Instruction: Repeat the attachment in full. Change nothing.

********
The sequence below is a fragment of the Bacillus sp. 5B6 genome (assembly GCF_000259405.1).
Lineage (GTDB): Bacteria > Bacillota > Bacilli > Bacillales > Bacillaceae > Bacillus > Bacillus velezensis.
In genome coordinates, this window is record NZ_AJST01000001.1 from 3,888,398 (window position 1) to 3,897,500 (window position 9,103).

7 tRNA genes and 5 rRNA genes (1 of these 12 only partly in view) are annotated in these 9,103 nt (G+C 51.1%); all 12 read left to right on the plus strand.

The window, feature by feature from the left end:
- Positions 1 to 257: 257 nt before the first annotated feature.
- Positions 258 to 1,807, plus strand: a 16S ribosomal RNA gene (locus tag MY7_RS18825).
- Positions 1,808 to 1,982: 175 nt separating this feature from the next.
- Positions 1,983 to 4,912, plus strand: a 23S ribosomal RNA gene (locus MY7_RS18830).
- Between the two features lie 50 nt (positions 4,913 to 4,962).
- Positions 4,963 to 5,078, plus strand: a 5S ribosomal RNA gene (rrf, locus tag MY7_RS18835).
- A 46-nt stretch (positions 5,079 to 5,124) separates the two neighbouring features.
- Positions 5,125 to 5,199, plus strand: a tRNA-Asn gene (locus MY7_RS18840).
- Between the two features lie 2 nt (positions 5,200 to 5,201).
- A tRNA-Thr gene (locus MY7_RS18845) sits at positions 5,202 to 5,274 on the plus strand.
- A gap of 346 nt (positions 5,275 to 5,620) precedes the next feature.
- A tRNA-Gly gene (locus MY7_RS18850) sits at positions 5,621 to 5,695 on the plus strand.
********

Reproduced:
The sequence below is a fragment of the Bacillus sp. 5B6 genome (assembly GCF_000259405.1).
Lineage (GTDB): Bacteria > Bacillota > Bacilli > Bacillales > Bacillaceae > Bacillus > Bacillus velezensis.
In genome coordinates, this window is record NZ_AJST01000001.1 from 3,888,398 (window position 1) to 3,897,500 (window position 9,103).

7 tRNA genes and 5 rRNA genes (1 of these 12 only partly in view) are annotated in these 9,103 nt (G+C 51.1%); all 12 read left to right on the plus strand.

The window, feature by feature from the left end:
- Positions 1 to 257: 257 nt before the first annotated feature.
- Positions 258 to 1,807, plus strand: a 16S ribosomal RNA gene (locus tag MY7_RS18825).
- Positions 1,808 to 1,982: 175 nt separating this feature from the next.
- Positions 1,983 to 4,912, plus strand: a 23S ribosomal RNA gene (locus MY7_RS18830).
- Between the two features lie 50 nt (positions 4,913 to 4,962).
- Positions 4,963 to 5,078, plus strand: a 5S ribosomal RNA gene (rrf, locus tag MY7_RS18835).
- A 46-nt stretch (positions 5,079 to 5,124) separates the two neighbouring features.
- Positions 5,125 to 5,199, plus strand: a tRNA-Asn gene (locus MY7_RS18840).
- Between the two features lie 2 nt (positions 5,200 to 5,201).
- A tRNA-Thr gene (locus MY7_RS18845) sits at positions 5,202 to 5,274 on the plus strand.
- A gap of 346 nt (positions 5,275 to 5,620) precedes the next feature.
- A tRNA-Gly gene (locus MY7_RS18850) sits at positions 5,621 to 5,695 on the plus strand.